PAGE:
Believers Bail Out
by Khadijah Abdul-Haqq
Across the United States, half a million defendants are held in the criminal court system pre-trial simply because they are unable to pay their cash bond. The vast majority of them are Black and other People of Color. During Ramadan 2018, a collective of scholars and activists launched the Believers Bail Out (BBO) to free Muslims who are incarcerated before trial. Inspired by the National Bail Out movement, BBO was led by Sapelo Square, in partnership with MPower Change, Chicago Community Bond Fund, and Sirat Chicago.
BBO reunites recipients with their families and communities; highlights the impact of immoral and destructive bail practices; and supports nationwide efforts against mass incarceration. In addition to providing bail and support for individuals released on bond in Chicago, the campaign hosted fundraising iftars and teach-ins to support policy efforts and to raise awareness within Muslim communities on the injustices of money bail and the broader prison industrial complex.
“We are working to get the Muslim community here in the U.S. to deeply engage in the movement to end mass incarceration,” explained Su’ad Abdul Khabeer, senior editor of Sapelo Square and member of the campaign team.
“We are working to get the Muslim community here in the U.S. to deeply engage in the movement to end mass incarceration,” explained Su’ad Abdul Khabeer, senior editor of Sapelo Square and member of the campaign team. “We do this by reminding ourselves of the longstanding practice, from the Qur’an, and from the Prophet Muhammad, of helping those in need. This includes freeing those in bondage. Being held in jail, just because you are poor, is precisely that form of bondage; it’s an injustice.”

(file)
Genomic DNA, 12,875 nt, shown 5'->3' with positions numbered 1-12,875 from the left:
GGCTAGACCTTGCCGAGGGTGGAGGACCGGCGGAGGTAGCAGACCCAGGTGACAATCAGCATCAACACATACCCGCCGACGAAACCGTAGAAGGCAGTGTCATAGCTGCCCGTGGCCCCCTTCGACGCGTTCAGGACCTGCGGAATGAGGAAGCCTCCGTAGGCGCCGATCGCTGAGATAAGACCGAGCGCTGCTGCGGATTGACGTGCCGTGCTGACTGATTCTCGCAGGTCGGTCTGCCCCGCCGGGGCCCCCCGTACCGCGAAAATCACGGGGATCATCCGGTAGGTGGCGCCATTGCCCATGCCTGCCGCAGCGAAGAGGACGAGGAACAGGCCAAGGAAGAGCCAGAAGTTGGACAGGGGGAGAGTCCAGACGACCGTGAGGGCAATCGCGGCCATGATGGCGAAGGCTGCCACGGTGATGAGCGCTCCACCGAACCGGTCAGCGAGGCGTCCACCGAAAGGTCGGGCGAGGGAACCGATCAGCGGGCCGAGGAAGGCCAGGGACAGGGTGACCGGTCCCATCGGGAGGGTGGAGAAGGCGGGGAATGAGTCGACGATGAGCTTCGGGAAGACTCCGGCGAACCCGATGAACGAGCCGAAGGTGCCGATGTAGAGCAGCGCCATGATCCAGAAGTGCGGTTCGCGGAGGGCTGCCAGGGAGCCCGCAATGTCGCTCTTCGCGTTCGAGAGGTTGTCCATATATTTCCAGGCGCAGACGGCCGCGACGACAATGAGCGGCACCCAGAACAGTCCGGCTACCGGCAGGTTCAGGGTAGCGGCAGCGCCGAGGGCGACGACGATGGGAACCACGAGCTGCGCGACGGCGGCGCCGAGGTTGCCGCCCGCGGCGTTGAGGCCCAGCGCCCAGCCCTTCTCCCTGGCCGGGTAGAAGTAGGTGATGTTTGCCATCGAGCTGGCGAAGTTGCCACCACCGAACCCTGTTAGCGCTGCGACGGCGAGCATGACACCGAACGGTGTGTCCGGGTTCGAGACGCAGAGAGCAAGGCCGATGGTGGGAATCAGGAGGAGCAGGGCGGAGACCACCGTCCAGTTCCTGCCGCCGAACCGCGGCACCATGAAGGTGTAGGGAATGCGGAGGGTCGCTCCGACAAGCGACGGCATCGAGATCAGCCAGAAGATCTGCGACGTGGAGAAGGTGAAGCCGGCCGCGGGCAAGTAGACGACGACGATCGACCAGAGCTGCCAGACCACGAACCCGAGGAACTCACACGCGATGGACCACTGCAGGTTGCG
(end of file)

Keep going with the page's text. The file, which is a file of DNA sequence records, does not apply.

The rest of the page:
For the 30 days of Ramadan, people from all walks of life donated money to the LaunchGood campaign; after the first week $23,000 was raised which exceeded its original goal of raising $15,000.
“Thanks to the generosity and support of our community, the Believers Bail Out campaign was able to raise $123,262 from over 2,000 donors. Alhamdulillah! We have paid the bonds for two brothers and are in the process of facilitating another brother’s release with post-bond support such as legal fees or representation, housing assistance, access to food, job placement, etc. Our team is also currently reviewing other cases,” said Attorney Kamilah A. Pickett, BBO Education Lead.
“Our work so far has focused on Cook County, Illinois, but we are also in the process of developing an agreement with the National Bail Fund Network to make our funds available to eligible Muslims in pre-trial detention outside of the Chicago area. We are exploring the possibility of using the funds we have raised to help Muslims with immigration bonds.”
The eighth amendment of the Constitution of the United States prohibits the government from imposing excessive bonds, fines or cruel and unusual punishment on defendants. However, each year, hundreds of thousands of defendants like Kalief Browder, a precocious young boy of 16, are kept in prison for months or years awaiting trial because they cannot afford to post bail.
In 2010, Browder was arrested and charged with assault and robbery. He spent three years on Rikers Island, N.Y., because his family could not afford the $3,000 cash bail bond. In 2015, after two harrowing years of enduring mental illness following his release, tragically, Kalief Browder committed suicide (Gonnerman, 2015). The New York Prison system and its cash bond system failed Kalief Browder and continues to fail countless other defendants.